As summer arrives in the country, urban India prepares to tackle the all too familiar problems that come with the season. Right on top of the litany of woes lies the man-made problem of power shortage and the accompanying phenomenon of outages. Over the years, one paradox has emerged. As reforms in the power sector have been implemented across the country — with Orissa’s separation of generation, transmission and distribution in 1999, followed by privatisation providing the model — urban Indians have literally been left to their own devices to battle against power shortages that governments have not been able to rectify. It has become de rigeur for households and shops to have their own power generation devices. And yet, as wonderful plans to electrify all of India are spouted with gusto, electricity has become a commodity that the State expects its citizens to generate by themselves.
At the root of the problem lies skewed expectations from power privatisation. Whether it be the Delhi Vidyut Board or the Maharashtra State Electricity Board, the inclusion of private players as distribution companies (discoms) have not led to better management and reducing commercial and technical losses. One of the main culprits is the absence of universal metering. Many discoms have as much as 30-40 per cent of its energy un-metered, such as in agriculture and street lighting. The transmission and distribution losses that were supposed to have been stemmed by private discoms are yet to show real change. Add to this the massive arrears of state governments (Maharashtra’s unpaid bill is around Rs 9,500 crore) and that of ‘politically sensitive’ institutions such as agriculture and textiles (powerloom industries in Biwandi and Malegaon in Maharashtra owe nearly Rs 400 crore) and one gets a grim picture of supply-demand economics in the power sector.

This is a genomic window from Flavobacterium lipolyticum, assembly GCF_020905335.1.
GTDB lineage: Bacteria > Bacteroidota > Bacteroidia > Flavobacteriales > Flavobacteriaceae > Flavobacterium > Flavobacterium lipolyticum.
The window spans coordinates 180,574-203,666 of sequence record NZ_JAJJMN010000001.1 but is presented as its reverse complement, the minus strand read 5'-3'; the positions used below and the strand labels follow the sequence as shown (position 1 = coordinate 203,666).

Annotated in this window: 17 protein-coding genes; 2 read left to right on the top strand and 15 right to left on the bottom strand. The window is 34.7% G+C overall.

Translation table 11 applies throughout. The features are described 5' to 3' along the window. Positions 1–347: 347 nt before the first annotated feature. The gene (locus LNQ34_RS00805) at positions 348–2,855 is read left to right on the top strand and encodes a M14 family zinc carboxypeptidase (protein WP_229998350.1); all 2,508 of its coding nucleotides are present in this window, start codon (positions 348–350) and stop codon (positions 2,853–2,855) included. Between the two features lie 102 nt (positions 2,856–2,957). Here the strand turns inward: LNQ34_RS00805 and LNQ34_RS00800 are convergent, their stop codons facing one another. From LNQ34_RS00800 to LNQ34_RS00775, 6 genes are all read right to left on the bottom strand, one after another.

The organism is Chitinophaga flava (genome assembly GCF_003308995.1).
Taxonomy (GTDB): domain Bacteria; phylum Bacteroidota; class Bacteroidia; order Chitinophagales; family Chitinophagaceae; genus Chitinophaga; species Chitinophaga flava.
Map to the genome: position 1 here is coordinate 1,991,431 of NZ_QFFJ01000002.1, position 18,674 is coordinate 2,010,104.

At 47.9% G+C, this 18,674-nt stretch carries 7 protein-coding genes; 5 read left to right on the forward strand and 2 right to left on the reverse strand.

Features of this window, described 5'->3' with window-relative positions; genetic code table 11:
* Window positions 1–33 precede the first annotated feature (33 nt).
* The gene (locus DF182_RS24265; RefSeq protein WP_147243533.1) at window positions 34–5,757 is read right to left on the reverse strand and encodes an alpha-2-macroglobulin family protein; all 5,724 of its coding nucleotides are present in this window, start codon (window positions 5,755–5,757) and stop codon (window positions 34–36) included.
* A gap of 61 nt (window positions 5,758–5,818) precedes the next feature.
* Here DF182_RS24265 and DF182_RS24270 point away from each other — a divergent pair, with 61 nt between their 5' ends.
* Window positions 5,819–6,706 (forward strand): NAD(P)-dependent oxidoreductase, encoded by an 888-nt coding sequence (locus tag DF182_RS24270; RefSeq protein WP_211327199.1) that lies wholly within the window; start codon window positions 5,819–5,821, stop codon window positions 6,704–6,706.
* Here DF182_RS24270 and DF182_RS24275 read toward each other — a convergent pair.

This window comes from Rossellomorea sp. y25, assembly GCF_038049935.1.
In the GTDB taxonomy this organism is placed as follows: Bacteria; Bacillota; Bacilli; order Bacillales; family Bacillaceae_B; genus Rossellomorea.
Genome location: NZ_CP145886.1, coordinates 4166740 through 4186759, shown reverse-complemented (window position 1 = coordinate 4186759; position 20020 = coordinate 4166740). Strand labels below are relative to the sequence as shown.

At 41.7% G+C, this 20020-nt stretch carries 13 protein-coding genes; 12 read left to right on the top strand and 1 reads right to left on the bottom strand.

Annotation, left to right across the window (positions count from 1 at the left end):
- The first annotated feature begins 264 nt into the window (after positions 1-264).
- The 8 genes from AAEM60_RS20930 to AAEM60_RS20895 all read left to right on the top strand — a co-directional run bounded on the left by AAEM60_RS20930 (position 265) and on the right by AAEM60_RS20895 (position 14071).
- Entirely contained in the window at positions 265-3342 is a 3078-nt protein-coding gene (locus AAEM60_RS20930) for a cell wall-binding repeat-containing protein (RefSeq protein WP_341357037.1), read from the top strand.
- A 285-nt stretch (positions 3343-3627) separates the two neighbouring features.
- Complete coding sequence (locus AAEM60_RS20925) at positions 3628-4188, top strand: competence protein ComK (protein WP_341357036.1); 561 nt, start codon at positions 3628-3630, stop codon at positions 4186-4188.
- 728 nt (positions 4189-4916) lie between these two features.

The 2001 Kanango Committee Report on power privatisation indicts discoms for bad management skills and inadequate working capital. No government is ready to bite the political bullet. As a result, we are left to fend for ourselves one more summer.